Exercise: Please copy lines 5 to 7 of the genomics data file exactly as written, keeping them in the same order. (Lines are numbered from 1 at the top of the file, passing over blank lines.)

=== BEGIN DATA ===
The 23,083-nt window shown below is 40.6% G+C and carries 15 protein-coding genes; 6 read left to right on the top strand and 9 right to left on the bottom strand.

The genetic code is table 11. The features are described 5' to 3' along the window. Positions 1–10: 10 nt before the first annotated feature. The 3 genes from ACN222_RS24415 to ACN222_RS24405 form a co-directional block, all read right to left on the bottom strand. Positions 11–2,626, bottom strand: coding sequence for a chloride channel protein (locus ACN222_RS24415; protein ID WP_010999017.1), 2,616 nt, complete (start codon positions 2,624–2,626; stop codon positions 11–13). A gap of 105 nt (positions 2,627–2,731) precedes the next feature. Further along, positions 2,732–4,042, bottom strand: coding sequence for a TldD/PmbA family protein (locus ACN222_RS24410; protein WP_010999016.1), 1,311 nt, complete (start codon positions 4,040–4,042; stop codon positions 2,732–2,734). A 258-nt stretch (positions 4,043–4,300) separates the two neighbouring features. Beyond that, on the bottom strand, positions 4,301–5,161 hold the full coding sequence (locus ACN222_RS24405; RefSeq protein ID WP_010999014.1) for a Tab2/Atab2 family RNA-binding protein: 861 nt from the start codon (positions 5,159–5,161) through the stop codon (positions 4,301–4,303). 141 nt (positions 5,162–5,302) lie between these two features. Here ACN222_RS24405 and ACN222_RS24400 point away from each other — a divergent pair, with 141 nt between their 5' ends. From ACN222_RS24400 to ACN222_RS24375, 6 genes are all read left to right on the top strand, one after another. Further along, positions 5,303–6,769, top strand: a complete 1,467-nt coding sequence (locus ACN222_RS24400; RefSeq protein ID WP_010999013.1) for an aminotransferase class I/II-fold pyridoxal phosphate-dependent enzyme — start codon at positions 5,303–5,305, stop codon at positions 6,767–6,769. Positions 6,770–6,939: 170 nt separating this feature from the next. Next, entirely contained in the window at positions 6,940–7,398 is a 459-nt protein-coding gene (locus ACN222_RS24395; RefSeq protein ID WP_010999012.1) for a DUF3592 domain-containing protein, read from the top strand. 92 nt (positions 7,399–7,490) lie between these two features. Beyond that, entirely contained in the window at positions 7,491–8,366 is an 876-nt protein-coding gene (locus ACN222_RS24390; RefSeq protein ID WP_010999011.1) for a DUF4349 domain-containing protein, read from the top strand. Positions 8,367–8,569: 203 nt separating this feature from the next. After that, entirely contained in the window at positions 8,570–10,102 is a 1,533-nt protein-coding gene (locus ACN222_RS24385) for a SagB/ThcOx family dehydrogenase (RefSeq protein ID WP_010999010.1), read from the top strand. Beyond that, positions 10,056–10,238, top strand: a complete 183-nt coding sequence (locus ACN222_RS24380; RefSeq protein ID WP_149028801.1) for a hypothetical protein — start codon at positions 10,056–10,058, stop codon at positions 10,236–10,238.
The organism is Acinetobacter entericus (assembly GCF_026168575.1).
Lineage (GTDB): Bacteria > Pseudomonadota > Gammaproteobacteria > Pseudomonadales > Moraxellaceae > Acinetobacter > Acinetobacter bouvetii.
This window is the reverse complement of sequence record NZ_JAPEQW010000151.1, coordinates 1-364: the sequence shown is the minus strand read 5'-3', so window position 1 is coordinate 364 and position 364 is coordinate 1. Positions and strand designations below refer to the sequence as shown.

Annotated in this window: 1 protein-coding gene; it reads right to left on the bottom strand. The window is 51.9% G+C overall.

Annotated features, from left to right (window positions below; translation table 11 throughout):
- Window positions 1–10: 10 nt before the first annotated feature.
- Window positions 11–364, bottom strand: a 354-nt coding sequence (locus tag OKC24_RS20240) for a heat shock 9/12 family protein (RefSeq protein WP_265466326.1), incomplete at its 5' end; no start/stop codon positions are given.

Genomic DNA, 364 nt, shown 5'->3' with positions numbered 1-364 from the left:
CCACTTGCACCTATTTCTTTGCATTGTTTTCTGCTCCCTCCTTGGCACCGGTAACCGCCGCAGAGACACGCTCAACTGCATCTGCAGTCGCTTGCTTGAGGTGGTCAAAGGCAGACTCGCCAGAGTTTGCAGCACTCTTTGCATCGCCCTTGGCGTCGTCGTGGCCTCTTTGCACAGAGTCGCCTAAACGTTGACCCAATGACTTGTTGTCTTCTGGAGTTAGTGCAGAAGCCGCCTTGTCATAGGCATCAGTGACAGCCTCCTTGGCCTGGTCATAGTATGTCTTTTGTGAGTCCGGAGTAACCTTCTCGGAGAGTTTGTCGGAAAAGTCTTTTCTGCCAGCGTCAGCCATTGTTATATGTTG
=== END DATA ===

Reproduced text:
This window is the reverse complement of sequence record NZ_JAPEQW010000151.1, coordinates 1-364: the sequence shown is the minus strand read 5'-3', so window position 1 is coordinate 364 and position 364 is coordinate 1. Positions and strand designations below refer to the sequence as shown.

Annotated in this window: 1 protein-coding gene; it reads right to left on the bottom strand. The window is 51.9% G+C overall.

Annotated features, from left to right (window positions below; translation table 11 throughout):